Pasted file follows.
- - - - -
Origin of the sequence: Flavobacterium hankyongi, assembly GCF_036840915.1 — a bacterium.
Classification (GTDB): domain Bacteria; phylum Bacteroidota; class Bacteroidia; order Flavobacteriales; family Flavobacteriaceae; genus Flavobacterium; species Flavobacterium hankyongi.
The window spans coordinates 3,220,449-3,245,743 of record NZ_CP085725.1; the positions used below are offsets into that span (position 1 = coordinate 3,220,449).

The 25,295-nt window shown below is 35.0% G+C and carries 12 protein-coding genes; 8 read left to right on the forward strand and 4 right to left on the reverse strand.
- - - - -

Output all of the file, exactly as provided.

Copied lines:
Origin of the sequence: Flavobacterium hankyongi, assembly GCF_036840915.1 — a bacterium.
Classification (GTDB): domain Bacteria; phylum Bacteroidota; class Bacteroidia; order Flavobacteriales; family Flavobacteriaceae; genus Flavobacterium; species Flavobacterium hankyongi.
The window spans coordinates 3,220,449-3,245,743 of record NZ_CP085725.1; the positions used below are offsets into that span (position 1 = coordinate 3,220,449).

The 25,295-nt window shown below is 35.0% G+C and carries 12 protein-coding genes; 8 read left to right on the forward strand and 4 right to left on the reverse strand.